Finally you arrive at the meeting, slightly out of breath. You burst into the room, everyone looks up and you begin a familiar pattern: Apology followed by details about why you were late (alternating between how busy you are and how everyone messed up and got in your way). Minutes later your heart beat settles back to normal and the meeting gets back on course.
Simple Concept: If the meeting is important and you are an important part of it: leave enough time to get there on time (which generally means early).
Easy to say…and often you have the intention of leaving enough time…but…but…but. Here is the way to handle being late in the future.
Simpler Concept: If you do arrive late…leave the drama outside.
The meeting is already underway….the meeting is more important that you are. Find a way to settle down and slip into the meeting instead of forcing the meeting to match your frantic emotional state.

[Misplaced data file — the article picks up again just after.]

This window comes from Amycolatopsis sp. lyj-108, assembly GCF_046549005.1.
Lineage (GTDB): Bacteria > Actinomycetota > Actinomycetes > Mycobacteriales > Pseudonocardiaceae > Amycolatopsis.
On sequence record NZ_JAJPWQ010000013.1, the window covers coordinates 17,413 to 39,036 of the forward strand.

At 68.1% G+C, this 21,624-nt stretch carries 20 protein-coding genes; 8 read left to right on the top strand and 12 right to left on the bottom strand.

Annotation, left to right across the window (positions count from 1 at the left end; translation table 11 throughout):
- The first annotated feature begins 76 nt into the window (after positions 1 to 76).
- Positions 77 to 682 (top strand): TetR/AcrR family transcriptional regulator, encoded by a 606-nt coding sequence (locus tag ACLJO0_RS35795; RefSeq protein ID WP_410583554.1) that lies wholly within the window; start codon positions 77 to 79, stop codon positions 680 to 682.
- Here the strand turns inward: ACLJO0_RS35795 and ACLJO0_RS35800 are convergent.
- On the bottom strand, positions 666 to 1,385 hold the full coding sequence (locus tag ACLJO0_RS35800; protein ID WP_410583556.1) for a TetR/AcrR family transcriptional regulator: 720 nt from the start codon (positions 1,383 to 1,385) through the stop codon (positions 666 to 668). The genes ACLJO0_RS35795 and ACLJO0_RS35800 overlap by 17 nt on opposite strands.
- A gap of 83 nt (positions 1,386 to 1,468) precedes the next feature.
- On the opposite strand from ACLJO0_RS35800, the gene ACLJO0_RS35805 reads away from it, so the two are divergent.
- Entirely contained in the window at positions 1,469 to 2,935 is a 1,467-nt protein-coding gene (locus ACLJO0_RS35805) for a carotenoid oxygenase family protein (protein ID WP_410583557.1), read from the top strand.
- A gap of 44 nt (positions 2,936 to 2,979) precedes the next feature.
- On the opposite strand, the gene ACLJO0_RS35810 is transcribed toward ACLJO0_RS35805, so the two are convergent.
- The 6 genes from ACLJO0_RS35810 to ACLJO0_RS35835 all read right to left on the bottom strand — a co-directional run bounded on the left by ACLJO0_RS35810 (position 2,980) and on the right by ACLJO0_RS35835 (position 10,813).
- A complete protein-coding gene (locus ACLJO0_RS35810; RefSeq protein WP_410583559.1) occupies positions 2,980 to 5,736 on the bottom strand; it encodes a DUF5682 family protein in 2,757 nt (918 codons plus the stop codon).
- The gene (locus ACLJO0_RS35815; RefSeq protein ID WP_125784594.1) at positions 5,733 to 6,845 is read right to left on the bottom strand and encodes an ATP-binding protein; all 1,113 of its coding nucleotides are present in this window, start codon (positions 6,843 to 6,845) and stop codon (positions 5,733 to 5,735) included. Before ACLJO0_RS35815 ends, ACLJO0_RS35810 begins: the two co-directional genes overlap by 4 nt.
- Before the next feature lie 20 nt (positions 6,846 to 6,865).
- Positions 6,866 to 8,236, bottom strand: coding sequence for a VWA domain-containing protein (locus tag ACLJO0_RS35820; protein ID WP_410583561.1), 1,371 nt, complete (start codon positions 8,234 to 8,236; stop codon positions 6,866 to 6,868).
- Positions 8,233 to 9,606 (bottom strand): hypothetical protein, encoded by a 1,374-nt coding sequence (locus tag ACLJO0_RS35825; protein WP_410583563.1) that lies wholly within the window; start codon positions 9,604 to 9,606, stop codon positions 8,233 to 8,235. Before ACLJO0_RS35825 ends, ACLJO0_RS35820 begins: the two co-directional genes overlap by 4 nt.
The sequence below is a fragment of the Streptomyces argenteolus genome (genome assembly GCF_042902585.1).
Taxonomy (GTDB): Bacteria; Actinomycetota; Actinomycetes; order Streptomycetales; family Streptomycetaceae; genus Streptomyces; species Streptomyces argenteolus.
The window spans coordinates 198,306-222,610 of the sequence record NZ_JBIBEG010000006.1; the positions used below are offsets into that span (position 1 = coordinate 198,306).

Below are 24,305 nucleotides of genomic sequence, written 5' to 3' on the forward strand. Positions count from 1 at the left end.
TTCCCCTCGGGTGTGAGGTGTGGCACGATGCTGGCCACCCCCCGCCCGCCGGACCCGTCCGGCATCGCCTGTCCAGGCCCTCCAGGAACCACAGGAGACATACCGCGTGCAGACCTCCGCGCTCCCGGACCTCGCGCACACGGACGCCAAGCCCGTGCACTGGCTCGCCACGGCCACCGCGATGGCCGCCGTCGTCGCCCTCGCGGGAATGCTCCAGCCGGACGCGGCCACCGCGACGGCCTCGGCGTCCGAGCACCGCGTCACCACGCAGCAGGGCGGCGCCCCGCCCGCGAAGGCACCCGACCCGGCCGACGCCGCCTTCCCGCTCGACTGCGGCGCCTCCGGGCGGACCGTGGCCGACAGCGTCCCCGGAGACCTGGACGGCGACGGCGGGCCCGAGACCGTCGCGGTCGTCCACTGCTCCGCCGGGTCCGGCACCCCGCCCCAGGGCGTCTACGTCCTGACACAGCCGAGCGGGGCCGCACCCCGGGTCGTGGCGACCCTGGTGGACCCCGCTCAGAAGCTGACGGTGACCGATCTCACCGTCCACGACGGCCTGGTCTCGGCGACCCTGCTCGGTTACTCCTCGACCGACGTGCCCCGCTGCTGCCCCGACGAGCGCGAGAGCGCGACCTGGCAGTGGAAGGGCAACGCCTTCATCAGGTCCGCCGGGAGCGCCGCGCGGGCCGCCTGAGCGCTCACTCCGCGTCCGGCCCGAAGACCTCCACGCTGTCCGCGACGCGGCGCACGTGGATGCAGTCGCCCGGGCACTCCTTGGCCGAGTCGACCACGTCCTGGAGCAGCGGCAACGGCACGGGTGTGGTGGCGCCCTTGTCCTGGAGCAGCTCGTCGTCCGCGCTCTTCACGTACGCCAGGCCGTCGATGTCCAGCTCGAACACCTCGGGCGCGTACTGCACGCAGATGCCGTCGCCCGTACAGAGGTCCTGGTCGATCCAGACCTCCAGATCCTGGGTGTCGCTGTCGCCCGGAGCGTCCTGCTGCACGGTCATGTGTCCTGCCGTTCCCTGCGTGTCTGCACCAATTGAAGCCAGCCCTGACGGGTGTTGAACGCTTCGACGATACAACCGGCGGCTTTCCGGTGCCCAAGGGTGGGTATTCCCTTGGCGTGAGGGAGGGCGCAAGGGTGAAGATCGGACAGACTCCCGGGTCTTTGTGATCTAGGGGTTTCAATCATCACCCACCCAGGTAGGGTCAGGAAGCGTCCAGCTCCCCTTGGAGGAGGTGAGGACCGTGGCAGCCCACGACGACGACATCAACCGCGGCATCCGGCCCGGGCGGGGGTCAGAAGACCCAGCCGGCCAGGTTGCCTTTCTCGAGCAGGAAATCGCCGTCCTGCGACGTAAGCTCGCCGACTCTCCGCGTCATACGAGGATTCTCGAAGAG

Here’s how to arrive late:
- On the way to the meeting realize the your arrival time has already been determined. Speeding in traffic and running down hallways will only make you more anxious not really affect your arrival time. And even if it does (which it won’t) you’ll arrive sweaty and anxious …which are probably not the best parts of you.
- On the way to the meeting begin to check in about your emotional state. Take a few deep breaths and tell yourself that you need to adapt yourself to the work at hand not hi-jack the meeting to your drama. Open the door slowly and join the meeting. Resist the temptation to rush in and grab a seat. Match the energy in the room…and get yourself into an open mindset focused on joining the meeting in progress.
- What to say: As little as possible. If anything a simple and short recognition of your late arrival.
Follow these two steps and you’ll be more productive and a better team member. And who knows….you may start arriving early.
William Hall is an actor, trainer and improviser living in San Francisco, CA. He works with companies to engage and involve audiences at Trade Shows, Conferences and Training Sessions. He is a founder of BATS Improv and the author of The Playbook: Improv Games for Performers.